Will they attempt to refinance this bond out longer than the life of the original loan? Will they utilize the Carroll County Water Authority again and attempt to contract another General Obligation Bond that pledges even the city’s property taxes if needed without allowing the residents to vote on the issue? Will they finally discuss the feasibility of paying off the debt and allowing the city of Temple the much needed breathing room to offer incentives to recruit business? Or will they continue in the moment, voting to spend precious tax dollars on items not in the approved budget; while not looking closer at what is looming down the road? Even as they discuss raising rates for water and sewer, no one is addressing that this expansion project will be 18 years old when the bond comes due in full while the council has consistently stated during open meetings that the plant is in desperate need of repairs and upgrades. How exactly do you sell that to a bank when looking for the refinance needed to push this debt further out and on to the backs of the next generation of Temple residents?

3 Comments

3 Comments

  1. Mr. Collins

    March 22, 2018 at 9:12 pm

    Mrs. Ransom I completely understand the terrible crisis which the city is in thanks to good-old boy politics and poor decision making by current and former city officials. My question is why did you not focus more on address this issue during your 4-year term on the city council? Instead, during your term as council member chose not to attend about 90% of the council meetings and when you did choose to show up you were trying to push a marijuana ordinance which would only encourage further drug use in a town / county overrun with drug related problems. This was a slap in the face to other Carroll County law enforcement officials doing their best to get a handle on the area drug problems and only served to secure Temple’s spot as the a**crack of Carroll County. It would have been nice and a tremendous benefit to the Temple community if you had used better judgment when serving on the council instead of embarrassing our community. Many of us thought you were going to be the one to pull us out of the good-old boy era, but we just got more of the same old sing and dance.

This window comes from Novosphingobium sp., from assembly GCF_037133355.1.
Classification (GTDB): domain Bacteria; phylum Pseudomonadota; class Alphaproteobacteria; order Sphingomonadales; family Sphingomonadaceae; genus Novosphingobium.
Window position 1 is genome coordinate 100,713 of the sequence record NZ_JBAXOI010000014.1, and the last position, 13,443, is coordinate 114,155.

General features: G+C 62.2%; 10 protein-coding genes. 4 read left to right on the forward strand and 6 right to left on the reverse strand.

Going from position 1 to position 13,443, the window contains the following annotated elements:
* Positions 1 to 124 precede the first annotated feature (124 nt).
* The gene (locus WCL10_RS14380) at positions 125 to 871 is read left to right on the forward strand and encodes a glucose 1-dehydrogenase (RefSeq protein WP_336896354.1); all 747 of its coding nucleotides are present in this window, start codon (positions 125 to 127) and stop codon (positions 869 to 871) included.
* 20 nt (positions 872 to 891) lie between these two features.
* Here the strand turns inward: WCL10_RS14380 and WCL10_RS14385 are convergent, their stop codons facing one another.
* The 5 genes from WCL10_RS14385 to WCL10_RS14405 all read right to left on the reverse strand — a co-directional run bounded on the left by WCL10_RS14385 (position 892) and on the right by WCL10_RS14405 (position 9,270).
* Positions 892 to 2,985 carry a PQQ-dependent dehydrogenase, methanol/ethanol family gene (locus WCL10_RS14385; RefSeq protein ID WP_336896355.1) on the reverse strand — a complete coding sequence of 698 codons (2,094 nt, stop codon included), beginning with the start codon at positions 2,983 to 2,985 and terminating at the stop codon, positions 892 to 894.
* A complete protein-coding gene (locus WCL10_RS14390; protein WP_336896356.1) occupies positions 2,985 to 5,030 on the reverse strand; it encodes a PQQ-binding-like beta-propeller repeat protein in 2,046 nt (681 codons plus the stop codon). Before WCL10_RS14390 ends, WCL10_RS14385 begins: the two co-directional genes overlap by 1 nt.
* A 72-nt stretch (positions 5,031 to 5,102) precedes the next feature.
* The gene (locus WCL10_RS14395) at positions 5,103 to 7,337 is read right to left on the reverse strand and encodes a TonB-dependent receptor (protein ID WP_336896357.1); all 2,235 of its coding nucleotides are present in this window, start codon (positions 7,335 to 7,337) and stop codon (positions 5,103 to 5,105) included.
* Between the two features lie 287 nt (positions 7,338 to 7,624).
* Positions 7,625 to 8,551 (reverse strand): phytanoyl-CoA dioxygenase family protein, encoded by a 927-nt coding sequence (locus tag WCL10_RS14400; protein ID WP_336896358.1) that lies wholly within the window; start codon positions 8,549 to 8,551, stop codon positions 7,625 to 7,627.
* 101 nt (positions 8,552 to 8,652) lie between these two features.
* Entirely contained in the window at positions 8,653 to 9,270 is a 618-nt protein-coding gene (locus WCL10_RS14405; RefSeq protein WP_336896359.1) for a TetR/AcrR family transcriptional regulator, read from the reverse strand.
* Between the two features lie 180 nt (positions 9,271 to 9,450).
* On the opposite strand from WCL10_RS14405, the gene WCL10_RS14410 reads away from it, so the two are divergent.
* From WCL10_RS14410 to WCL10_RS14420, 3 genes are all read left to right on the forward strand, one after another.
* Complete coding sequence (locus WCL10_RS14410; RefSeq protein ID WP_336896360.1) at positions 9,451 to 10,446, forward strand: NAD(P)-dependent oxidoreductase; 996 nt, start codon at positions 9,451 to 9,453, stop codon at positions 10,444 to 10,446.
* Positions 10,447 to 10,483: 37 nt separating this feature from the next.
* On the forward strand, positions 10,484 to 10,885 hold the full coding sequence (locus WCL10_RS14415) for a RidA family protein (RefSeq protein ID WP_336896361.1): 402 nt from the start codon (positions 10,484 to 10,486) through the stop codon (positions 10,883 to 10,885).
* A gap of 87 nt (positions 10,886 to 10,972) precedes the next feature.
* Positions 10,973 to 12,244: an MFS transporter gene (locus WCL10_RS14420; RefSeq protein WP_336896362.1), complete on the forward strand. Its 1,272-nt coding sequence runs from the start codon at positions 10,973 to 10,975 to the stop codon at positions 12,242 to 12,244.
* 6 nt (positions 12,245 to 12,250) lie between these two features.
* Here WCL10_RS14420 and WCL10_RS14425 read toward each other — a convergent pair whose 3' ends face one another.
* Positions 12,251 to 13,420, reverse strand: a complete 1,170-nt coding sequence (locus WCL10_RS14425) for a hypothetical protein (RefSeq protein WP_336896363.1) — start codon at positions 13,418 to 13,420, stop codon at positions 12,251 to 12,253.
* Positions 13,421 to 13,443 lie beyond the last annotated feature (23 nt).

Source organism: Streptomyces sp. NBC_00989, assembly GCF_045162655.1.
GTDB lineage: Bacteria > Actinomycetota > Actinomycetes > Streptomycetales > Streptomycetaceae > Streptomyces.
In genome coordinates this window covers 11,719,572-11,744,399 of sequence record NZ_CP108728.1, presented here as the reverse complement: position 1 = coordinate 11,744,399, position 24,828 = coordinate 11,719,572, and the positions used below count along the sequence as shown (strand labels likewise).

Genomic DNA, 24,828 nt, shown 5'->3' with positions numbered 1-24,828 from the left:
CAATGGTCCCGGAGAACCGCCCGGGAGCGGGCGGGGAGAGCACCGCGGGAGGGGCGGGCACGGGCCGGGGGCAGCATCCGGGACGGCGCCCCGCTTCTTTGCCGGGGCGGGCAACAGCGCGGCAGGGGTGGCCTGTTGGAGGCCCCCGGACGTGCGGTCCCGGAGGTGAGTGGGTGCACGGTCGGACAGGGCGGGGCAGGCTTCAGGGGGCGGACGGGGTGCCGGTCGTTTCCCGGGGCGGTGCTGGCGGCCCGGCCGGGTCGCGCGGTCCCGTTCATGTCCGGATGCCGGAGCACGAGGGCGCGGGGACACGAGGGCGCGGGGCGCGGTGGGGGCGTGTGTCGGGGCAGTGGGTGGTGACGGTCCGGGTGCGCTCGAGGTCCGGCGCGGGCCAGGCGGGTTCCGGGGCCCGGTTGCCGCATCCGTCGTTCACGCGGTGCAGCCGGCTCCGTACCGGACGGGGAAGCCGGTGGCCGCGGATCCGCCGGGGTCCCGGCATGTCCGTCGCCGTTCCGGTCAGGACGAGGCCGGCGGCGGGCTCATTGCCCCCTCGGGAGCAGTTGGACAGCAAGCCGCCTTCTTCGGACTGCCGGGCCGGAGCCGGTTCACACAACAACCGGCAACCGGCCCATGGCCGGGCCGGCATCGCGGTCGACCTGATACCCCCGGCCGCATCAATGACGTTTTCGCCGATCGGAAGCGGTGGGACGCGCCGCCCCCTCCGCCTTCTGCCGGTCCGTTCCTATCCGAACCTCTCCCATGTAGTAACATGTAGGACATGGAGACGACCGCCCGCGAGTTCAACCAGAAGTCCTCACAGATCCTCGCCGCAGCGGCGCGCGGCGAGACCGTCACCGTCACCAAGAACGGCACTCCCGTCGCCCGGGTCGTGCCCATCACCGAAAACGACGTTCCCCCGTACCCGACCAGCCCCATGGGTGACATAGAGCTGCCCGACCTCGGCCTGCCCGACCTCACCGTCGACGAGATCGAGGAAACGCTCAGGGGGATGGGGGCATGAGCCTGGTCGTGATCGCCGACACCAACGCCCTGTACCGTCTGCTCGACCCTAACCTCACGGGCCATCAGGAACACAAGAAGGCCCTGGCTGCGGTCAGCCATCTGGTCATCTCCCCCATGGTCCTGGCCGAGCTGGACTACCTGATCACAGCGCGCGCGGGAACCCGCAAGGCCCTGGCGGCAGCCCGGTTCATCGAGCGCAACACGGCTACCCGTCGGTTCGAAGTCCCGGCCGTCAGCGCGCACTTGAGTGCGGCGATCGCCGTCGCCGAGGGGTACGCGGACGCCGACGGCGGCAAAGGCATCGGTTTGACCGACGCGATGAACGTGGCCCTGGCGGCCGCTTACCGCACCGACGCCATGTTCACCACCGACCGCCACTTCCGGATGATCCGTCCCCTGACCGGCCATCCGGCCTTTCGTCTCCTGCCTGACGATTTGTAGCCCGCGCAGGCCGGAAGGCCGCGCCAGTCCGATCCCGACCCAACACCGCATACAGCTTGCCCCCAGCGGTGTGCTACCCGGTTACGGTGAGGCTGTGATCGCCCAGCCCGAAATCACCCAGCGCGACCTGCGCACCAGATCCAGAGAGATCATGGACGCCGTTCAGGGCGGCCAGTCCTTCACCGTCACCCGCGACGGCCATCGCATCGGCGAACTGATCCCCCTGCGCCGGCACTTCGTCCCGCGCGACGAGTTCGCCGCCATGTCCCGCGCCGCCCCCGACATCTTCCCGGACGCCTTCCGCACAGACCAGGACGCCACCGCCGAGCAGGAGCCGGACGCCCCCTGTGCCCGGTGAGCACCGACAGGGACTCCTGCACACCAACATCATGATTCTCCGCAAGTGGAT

2. Dawn Adkins

    March 25, 2018 at 11:10 pm

    There are 48 Regular Monthly Council Meetings in a 4 year term and she only missed one or two of those. The meetings she didn’t go to were not required, at times were not legally called and what was allowed to happen in some of those called meetings were in direct violation of the state of Georgia’s Open Meeting Laws, as witnessed by the 11 violations that council was found guilty of by the Attorney General’s Office. Obviously you were not at many of the regular monthly meetings or you would know that Mrs. Ransom brought these very issues in the article up at nearly Every Meeting.

  3. Penny Ransom

    March 25, 2018 at 11:30 pm

    The fact that you quoted 90% of meetings missed only proves how well the rumors are repeated and then repeated as something true when the words are not true: at all. I refused to attend numerous called meetings; especially when the regular business that is suppose to be conducted in the public at the open meetings became information sessions; and called meetings tended to be where votes occurred throughout the month at a substantial cost to each tax payer for the advertising and conducting of all the excessive “called” meetings. This became the mode of operation instead of doing the business of the city during the 48 required meetings during my term.
    As for the Bond: I brought this issue up; month after month while council members scoffed. Now they have a situation and it’s going to be passed on to the tax payers. However there are numerous city council meetings that I hope you take the time to watch; one somewhere even has a current councilman’s wife back a few years ago saying word for word how wasteful the called meetings are.
    Locate the link to any current meetings over the last few years on the Temple Civic page and I hope you take time to watch and educate yourself as to what you hear and see. There is also documentation to support the opinion I’ve shared above. And I dedided NOT to seek office again because I have the ability to be much more effective from a civic stand point than arguing with petty politicians who pass the problems on while tossing mud on to any individuals who challenge the status quo. Get involved. Temple needs it.